I regret that my posts have been irregular of late. I don’t wish to be circumspect, so please know that my recent silence around health reform is not born of indifference, but a result of my participation in a group studying issues around health reform and whose participants have been asked not to reveal its deliberations until its work has been submitted. So while I haven’t been forthcoming about my thoughts around health reform and its impact on palliative medicine, I’m confident that what hypotheses I might offer hereon will be better informed. And while predicting the outcomes of highly charged and politicized issues such as those surrounding the nation’s health care system is surely not my intent, if I can help frame the key issues for those of us seeking to advance the profession and field of palliative medicine, then perhaps we can better prepare for the sweeping changes that will engulf us.
Back to the question I’ve contemplated a great deal over the past couple of months – will health reform accelerate or stall the progress of palliative medicine? It seems to me that the answer depends upon whether one believes that there exists today a business model that pretty much guarantees a livelihood to a physician practicing palliative medicine full-time. In other words, the practice can sustain itself through patient revenues without having to rely upon subsidies from a hospital or other sponsoring organization (if a hospital , for example, wishes to support a practice because it recognizes the value of a palliative medicine practitioner, by all means such support should be accepted). But there is a big difference between HAVING to GO back to a sponsor to request additional subsidies to relieve the growing pains of a palliative medicine practice, and operating a practice whose value (financially and clinically) is so widely acknowledged that the practice is actually “sought after” by other providers. And while palliative medicine physicians are surely in demand, just as surely palliative medicine practices are not. Therein lies the great disconnect.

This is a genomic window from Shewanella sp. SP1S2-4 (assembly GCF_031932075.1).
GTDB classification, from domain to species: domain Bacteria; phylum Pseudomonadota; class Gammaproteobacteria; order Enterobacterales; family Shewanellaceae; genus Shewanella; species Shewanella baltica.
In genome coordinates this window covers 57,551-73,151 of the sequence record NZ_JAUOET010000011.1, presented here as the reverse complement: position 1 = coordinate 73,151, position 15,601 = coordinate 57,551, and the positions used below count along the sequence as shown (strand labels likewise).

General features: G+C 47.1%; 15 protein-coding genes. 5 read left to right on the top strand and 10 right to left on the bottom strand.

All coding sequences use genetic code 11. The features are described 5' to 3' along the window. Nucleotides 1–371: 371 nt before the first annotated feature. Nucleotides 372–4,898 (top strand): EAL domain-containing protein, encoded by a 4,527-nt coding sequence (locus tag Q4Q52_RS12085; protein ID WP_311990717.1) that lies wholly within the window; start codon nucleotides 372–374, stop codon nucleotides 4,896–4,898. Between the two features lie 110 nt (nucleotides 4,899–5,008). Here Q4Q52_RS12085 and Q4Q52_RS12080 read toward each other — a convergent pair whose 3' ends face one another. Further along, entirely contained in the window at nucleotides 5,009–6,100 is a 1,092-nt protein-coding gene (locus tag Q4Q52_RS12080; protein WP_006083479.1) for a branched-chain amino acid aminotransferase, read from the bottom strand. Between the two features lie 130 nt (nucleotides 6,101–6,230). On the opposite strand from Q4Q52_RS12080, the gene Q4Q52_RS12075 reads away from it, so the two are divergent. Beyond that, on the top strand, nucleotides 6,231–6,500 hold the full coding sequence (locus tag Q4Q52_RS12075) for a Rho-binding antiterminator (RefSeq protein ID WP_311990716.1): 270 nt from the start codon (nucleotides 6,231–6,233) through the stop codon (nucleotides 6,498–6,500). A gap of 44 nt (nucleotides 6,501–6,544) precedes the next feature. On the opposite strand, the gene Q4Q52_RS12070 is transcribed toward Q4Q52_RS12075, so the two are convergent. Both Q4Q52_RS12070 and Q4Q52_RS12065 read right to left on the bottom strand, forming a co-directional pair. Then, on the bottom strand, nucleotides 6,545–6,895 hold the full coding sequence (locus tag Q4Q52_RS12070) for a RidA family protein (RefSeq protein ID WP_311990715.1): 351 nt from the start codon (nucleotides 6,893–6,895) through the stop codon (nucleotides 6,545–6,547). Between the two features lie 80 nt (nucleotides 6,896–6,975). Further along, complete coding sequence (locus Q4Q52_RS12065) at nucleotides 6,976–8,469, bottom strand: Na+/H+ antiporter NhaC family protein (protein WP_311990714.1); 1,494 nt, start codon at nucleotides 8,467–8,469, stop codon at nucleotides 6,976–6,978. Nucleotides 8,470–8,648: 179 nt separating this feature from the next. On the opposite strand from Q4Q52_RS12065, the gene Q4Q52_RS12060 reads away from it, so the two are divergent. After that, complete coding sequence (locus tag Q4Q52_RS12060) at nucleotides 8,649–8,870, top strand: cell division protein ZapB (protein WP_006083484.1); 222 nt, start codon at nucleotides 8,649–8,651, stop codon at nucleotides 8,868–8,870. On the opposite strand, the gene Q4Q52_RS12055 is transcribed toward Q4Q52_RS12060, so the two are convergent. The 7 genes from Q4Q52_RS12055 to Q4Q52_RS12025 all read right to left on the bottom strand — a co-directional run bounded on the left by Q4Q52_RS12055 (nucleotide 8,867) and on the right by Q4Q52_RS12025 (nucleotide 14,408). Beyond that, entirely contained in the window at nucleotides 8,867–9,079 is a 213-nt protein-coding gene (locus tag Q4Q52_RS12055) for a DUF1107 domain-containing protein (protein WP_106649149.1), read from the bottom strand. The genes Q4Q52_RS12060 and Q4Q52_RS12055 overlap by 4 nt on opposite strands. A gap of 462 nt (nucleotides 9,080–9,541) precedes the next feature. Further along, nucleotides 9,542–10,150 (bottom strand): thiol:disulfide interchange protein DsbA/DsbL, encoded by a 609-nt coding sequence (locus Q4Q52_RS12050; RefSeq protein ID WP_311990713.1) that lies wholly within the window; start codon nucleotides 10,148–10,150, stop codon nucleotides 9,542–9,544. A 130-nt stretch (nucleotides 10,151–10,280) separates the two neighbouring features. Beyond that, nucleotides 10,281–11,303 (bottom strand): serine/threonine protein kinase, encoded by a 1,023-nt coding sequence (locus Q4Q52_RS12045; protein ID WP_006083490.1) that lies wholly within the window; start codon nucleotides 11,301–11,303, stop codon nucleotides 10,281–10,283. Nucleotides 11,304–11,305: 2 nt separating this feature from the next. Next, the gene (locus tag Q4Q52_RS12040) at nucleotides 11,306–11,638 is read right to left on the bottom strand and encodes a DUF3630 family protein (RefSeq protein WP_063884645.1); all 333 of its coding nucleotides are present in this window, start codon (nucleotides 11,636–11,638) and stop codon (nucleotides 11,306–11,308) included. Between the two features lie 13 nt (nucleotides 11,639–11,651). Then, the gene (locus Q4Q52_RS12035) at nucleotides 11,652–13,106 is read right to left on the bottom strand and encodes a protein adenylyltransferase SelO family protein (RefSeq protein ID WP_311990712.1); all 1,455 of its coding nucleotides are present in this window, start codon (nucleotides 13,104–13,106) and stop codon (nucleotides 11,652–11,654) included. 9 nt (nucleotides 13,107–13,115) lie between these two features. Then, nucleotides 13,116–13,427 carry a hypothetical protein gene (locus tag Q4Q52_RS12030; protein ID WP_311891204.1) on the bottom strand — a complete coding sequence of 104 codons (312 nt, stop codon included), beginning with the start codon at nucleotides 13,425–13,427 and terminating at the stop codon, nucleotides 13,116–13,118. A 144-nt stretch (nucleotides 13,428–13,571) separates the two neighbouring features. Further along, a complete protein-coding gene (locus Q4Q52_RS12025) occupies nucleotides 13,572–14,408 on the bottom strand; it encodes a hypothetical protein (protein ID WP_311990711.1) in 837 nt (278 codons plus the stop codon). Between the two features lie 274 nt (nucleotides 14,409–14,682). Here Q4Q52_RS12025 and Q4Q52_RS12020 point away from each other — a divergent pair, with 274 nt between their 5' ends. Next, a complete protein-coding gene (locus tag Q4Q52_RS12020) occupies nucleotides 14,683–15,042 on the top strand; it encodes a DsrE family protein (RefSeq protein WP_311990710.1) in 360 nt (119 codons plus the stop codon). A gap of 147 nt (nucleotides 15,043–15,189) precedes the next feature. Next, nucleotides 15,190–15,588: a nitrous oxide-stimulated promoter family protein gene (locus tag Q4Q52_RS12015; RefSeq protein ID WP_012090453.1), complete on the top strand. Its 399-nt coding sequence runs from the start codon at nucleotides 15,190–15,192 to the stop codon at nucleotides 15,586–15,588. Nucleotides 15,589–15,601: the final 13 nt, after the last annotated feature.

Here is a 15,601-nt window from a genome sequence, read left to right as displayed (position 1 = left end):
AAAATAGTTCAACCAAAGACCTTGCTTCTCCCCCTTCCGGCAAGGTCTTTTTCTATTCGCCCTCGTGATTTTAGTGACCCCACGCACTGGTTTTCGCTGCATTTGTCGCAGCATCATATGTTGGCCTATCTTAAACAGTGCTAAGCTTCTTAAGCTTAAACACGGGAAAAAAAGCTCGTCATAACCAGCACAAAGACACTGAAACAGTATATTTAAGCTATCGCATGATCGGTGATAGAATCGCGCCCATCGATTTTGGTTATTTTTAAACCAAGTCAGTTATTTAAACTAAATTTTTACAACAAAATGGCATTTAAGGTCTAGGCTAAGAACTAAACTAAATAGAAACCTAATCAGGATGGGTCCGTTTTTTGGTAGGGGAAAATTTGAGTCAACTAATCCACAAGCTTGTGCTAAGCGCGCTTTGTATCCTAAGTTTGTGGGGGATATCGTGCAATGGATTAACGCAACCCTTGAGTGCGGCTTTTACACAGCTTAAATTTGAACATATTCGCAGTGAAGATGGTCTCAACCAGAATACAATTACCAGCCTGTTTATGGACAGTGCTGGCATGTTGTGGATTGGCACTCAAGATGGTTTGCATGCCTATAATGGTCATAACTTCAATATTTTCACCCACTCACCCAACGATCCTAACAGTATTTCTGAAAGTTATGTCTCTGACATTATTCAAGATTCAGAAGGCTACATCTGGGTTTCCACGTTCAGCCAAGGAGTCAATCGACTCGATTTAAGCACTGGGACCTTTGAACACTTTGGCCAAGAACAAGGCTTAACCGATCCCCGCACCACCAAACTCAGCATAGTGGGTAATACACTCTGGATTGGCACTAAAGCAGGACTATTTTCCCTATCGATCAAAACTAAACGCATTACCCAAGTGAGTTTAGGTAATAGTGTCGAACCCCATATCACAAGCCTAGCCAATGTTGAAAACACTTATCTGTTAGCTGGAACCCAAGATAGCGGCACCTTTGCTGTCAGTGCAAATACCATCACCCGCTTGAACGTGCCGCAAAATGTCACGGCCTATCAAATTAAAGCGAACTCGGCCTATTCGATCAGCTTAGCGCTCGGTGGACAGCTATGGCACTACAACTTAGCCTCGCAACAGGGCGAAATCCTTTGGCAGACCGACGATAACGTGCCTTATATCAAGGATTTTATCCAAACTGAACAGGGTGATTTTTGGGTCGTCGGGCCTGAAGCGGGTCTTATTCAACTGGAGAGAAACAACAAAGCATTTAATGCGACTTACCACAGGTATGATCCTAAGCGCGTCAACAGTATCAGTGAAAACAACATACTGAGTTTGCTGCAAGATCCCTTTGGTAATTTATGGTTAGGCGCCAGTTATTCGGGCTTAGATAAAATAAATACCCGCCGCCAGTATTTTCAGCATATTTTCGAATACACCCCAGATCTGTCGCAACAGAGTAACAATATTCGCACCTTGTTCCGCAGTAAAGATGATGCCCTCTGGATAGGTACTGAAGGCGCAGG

As we have learned, it is very difficult to disengage the success (or lack of ) of a palliative medicine practice from its related program. More later on why practices are not in great demand. For now, just ask yourself, how many physicians have you recently heard mention that they planned to start an independent practice in palliative medicine?
Constitutionality of the Texas "Medical Futility" Law - The December 2017 issue of Texas Medicine includes a nice recap of the Harris County district court decision rejecting the constitutional challenge to the ...
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